Responding to a series of allegations by political opponents, Andhra Chief Minister Chandrababu Naidu has said that a judicial panel will audit the jewels inventory at the Tirupati temple every two years.
In Chennai last month, former head priest at Tirupati Tirumala Devasthanam Ramana Dikshitalu had said he suspected that the temple funds could have been diverted and some valuable ancient jewels misappropriated.
The hereditary priests had become helpless after 1996 when the Andhra Pradesh Government took over the temple’s administration, the priest was quoted as saying. According to the priest, only new jewellery was being handed over by the administrators to adorn the presiding deity of the temple, wondering what happened to the old and invaluable ones.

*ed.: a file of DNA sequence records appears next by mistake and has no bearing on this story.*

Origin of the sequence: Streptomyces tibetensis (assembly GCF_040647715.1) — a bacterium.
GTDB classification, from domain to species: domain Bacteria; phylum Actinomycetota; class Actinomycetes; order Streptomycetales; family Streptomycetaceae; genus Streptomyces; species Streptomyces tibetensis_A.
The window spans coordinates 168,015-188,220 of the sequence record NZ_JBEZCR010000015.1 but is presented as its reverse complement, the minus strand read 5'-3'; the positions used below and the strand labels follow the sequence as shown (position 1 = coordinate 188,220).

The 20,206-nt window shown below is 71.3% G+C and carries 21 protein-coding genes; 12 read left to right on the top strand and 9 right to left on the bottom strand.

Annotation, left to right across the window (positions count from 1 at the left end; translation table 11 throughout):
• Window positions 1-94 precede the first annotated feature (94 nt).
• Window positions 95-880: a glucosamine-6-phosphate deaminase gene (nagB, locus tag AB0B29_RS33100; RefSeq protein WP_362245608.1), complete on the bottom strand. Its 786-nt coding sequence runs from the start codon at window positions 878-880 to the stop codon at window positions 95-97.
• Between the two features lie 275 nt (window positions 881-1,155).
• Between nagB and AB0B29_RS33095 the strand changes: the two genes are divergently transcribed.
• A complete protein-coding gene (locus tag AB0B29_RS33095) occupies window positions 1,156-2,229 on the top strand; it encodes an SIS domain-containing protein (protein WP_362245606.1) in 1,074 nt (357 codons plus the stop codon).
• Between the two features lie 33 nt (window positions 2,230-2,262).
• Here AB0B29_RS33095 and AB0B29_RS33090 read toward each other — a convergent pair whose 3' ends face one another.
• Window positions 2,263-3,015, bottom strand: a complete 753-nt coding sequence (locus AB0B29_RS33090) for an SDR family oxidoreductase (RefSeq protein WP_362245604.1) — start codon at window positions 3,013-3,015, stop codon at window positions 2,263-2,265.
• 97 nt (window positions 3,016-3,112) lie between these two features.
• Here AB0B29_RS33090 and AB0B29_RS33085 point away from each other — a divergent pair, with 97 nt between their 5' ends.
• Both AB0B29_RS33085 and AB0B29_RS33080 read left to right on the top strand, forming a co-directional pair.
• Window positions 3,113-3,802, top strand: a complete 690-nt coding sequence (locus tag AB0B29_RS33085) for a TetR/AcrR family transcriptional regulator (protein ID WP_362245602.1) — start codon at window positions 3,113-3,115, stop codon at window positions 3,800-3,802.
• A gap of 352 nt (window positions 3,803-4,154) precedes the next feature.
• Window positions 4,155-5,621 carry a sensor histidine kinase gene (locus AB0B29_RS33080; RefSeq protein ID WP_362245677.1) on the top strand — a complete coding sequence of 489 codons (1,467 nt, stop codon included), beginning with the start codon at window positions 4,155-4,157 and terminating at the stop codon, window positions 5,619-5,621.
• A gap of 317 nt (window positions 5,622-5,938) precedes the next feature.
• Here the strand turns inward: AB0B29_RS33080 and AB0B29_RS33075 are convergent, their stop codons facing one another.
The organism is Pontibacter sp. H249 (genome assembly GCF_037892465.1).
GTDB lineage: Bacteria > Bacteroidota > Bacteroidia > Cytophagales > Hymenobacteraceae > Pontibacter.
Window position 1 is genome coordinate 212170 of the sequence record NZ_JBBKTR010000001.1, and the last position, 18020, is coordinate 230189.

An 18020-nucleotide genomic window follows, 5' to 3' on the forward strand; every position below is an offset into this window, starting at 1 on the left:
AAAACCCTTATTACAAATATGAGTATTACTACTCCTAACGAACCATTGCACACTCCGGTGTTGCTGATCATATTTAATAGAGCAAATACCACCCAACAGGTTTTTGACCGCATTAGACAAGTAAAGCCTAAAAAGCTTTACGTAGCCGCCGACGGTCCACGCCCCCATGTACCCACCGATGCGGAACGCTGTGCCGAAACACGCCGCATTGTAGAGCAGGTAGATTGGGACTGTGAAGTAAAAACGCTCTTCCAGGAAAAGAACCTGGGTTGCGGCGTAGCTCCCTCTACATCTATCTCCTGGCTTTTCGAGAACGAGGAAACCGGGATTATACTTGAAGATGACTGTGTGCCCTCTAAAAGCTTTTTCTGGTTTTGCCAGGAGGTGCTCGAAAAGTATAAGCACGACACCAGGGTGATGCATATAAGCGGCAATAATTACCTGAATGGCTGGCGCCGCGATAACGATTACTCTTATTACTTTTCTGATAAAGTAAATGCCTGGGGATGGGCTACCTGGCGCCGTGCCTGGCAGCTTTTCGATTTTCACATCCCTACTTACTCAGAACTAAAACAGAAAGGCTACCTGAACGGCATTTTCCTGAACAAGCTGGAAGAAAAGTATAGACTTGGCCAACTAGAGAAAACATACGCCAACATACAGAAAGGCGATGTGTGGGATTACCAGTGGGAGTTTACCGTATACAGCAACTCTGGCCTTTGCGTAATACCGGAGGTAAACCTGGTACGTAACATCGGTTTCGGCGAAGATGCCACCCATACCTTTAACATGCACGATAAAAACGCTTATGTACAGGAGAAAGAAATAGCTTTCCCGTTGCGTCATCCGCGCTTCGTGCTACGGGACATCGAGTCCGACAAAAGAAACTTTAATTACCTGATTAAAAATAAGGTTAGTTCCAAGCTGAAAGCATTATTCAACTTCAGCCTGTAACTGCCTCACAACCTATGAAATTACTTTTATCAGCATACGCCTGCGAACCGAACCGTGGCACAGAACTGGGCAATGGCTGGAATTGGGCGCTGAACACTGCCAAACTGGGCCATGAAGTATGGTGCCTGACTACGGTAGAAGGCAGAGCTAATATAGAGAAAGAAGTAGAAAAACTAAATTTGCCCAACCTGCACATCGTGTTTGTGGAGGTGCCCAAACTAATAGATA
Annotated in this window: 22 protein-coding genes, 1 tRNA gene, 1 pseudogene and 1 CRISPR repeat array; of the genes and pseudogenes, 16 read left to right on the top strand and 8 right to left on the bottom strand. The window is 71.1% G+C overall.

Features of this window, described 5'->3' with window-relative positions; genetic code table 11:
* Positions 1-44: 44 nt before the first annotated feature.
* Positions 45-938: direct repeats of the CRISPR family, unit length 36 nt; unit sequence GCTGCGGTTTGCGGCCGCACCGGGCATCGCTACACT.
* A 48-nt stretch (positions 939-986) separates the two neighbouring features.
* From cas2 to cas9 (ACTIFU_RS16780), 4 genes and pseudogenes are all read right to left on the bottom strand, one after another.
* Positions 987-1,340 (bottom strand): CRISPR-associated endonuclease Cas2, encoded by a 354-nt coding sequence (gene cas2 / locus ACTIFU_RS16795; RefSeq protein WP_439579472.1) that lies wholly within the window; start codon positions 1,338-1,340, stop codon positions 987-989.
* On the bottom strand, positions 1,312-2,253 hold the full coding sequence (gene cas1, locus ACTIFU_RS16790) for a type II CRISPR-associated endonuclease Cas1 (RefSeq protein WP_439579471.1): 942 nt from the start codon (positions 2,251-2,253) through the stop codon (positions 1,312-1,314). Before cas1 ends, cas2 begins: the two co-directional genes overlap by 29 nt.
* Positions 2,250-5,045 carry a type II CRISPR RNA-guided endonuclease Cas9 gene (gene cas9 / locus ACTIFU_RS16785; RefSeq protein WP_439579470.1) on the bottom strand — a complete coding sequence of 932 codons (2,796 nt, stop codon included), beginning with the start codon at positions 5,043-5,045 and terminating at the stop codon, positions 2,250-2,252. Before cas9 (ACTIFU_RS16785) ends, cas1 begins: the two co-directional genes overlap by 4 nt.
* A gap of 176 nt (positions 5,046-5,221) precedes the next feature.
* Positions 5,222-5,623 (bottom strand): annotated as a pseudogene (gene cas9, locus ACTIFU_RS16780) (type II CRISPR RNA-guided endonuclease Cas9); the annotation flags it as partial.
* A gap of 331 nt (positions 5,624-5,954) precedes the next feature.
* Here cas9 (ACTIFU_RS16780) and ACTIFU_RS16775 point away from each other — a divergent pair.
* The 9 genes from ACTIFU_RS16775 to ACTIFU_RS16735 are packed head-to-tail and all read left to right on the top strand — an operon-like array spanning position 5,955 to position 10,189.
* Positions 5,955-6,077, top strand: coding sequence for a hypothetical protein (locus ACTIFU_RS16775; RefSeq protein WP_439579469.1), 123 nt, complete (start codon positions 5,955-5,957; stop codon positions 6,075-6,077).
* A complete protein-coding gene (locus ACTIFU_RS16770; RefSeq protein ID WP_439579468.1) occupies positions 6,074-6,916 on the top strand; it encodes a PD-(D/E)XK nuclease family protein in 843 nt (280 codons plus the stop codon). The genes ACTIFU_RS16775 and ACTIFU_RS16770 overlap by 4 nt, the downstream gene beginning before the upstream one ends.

Demanding an open audit of the jewels and maintenance of digital records, he said only a probe by the Central Bureau of Investigation will reveal the truth on how temple funds were being utilised.
Dikshitulu said that the administration was indulging in crass commercialisation of the temple, including intervention in cases of VIP darshans and shortening rituals besides. Attacking the administrators for their lack of respect for the agama shastra (scripture defining temple traditions and rituals), he said the traditional priests were being put to a lot of hardships with their privileges being snatched.
Following the head priest's allegations, actor turned politician Pawan Kalyan, the head of Jana Sena party in Andhra Pradesh, also criticized the incumbent government of hiding the truth about the temple jewellery inventory.
Chief Minister Naidu's promise to get a judicial panel to look into the state of the Tirupati temple jewels once in every two years is seen by many as a direct response to Kalyan's allegations.
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